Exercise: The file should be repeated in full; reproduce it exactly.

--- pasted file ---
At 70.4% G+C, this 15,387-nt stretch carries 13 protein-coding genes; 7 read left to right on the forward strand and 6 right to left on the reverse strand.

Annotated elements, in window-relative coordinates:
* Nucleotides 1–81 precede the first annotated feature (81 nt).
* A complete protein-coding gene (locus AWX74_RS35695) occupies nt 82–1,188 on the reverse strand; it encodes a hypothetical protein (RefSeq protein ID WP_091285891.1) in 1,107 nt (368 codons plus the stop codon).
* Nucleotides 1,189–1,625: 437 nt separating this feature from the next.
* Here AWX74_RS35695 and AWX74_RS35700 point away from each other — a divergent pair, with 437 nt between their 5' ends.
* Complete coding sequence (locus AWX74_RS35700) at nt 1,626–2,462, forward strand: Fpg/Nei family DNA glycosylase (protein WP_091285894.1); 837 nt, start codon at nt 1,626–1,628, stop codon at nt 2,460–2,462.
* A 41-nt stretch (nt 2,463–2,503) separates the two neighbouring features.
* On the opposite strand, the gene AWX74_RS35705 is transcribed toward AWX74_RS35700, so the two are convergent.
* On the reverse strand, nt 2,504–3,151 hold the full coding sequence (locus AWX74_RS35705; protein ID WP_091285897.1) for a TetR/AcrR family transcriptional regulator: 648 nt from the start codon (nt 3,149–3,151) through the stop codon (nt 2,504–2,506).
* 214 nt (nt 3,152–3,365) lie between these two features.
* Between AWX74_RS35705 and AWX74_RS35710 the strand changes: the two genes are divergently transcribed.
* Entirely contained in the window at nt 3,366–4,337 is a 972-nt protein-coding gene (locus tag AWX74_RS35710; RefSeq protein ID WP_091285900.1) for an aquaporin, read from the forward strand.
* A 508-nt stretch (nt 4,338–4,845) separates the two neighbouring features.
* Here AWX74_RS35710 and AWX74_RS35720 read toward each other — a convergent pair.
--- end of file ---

At 70.4% G+C, this 15,387-nt stretch carries 13 protein-coding genes; 7 read left to right on the forward strand and 6 right to left on the reverse strand.

Annotated elements, in window-relative coordinates:
* Nucleotides 1–81 precede the first annotated feature (81 nt).
* A complete protein-coding gene (locus AWX74_RS35695) occupies nt 82–1,188 on the reverse strand; it encodes a hypothetical protein (RefSeq protein ID WP_091285891.1) in 1,107 nt (368 codons plus the stop codon).
* Nucleotides 1,189–1,625: 437 nt separating this feature from the next.
* Here AWX74_RS35695 and AWX74_RS35700 point away from each other — a divergent pair, with 437 nt between their 5' ends.
* Complete coding sequence (locus AWX74_RS35700) at nt 1,626–2,462, forward strand: Fpg/Nei family DNA glycosylase (protein WP_091285894.1); 837 nt, start codon at nt 1,626–1,628, stop codon at nt 2,460–2,462.
* A 41-nt stretch (nt 2,463–2,503) separates the two neighbouring features.
* On the opposite strand, the gene AWX74_RS35705 is transcribed toward AWX74_RS35700, so the two are convergent.
* On the reverse strand, nt 2,504–3,151 hold the full coding sequence (locus AWX74_RS35705; protein ID WP_091285897.1) for a TetR/AcrR family transcriptional regulator: 648 nt from the start codon (nt 3,149–3,151) through the stop codon (nt 2,504–2,506).
* 214 nt (nt 3,152–3,365) lie between these two features.
* Between AWX74_RS35705 and AWX74_RS35710 the strand changes: the two genes are divergently transcribed.
* Entirely contained in the window at nt 3,366–4,337 is a 972-nt protein-coding gene (locus tag AWX74_RS35710; RefSeq protein ID WP_091285900.1) for an aquaporin, read from the forward strand.
* A 508-nt stretch (nt 4,338–4,845) separates the two neighbouring features.
* Here AWX74_RS35710 and AWX74_RS35720 read toward each other — a convergent pair.